🐰 Frenzied and boastful?
🐢 Calm and consistent?

For me, I am going to enjoy the journey. Calm and consistent. Yes, I’ll eventually see you at the finish line! Probably with a stash of pretty leaves in my pocket that I gathered or a photo of a cool mushroom that I stopped to admire. But that’s the beauty of the loving your journey ~ you have the confidence to pause and savor the little moments! 🐢

Which direction are you headed? I want to encourage you to begin that thing you’ve been wanting to do! Whether it’s a race, a new business, or a writing that book…Calm and Consistent and Community will get you there! And I will be right over here cheering you on!

Rooted and ready,

April

Lantern of Self Care

By April Zajko, M.Ed. 

We know that work we do in education is essential and has a tremendous impact on our communities and the families that we serve. We also know that being a caring, responsive, nurturing care provider can take a toll on our own wellness and health. The long hours and attentive care leaves us vulnerable to burnout during a normal year, but we can all agree that the last two years have been anything but normal. 

Self care is of critical importance now more than ever in order to maintain our own personal health, to minimize illness, to continue to find joy in our work, and to keep our passion for working with children and families alive.

A powerful image and analogy that I use when teaching fellow educators about self care is an old camping lantern. We can only burn as bright as the fuel that we put into our own lantern and we each need different types and quantities of fuel. The foods that we eat, the water we drink, the time set aside to be with friends, the uninterrupted hours of sleep, the positive words we read, the mid-day pause to notice the joy of the children in our care ~ all of these serve as fuel for our inner lanterns.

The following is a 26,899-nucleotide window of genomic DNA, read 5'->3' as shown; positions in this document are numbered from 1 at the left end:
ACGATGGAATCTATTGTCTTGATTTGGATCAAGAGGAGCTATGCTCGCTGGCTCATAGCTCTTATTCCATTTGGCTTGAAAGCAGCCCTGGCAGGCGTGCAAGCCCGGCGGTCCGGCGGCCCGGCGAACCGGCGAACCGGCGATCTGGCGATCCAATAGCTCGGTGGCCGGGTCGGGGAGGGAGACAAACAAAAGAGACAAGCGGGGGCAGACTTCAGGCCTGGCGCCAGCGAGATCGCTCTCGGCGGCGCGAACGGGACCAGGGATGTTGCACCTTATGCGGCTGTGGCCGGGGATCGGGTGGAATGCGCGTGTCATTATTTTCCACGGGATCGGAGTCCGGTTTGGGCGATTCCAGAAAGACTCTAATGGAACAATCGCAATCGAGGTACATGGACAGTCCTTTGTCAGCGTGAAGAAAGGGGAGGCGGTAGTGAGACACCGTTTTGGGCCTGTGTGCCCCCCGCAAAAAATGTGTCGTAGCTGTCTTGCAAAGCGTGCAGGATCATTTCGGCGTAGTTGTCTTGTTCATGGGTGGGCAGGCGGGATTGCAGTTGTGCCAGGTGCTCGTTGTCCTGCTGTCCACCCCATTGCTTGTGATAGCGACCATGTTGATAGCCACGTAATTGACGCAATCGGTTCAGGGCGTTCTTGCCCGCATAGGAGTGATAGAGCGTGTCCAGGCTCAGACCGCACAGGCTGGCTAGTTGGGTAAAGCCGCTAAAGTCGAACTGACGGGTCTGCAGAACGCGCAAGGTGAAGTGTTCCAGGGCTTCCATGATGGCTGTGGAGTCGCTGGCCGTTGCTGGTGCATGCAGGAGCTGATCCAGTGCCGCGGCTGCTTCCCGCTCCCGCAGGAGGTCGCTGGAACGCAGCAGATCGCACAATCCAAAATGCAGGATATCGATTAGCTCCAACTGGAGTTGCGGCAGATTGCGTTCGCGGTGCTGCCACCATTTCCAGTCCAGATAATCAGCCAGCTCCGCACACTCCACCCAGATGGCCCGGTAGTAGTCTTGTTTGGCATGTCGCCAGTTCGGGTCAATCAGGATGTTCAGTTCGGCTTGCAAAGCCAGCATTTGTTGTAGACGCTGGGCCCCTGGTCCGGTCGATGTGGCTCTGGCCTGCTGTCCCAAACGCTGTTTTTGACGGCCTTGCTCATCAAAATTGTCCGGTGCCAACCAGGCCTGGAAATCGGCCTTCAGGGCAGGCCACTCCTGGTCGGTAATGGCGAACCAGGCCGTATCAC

The mobile nature of a camping lantern is that you get to shine wherever you go. Your impact on the world is greater when you shine your light on the issues that matter most to you. Wherever life takes me, and your lantern, you have the opportunity to spark hope, joy, and passion in the lives of those around you. Being in community with other like-minded individuals magnifies the impact of our lanterns. We can shine our light to help illuminate the path of others. When we figuratively or literally gather together our own lights are magnified and illuminate even more. 

We do not want to be burning our candle at both ends. We can not completely deplete our fuel reserves and still do the important work that we do. Instead we need to set our boundaries, continue to refuel, and prioritize that our flame is never too depleted. 

Right now in the education world (and many other professions) we are at a tipping point. We have a staffing crisis, we have a workforce that needs support for the work that we do, and we need to develop a stronger system that  helps each of us shine in our own way as we support children. It isn’t that we are ‘burned out’ and if only we did yoga more frequently all our problems would be solved. Rather we need to take time to care deeply for ourselves AND to do the advocacy work to build the systems that truly will support us as professionals and will support families.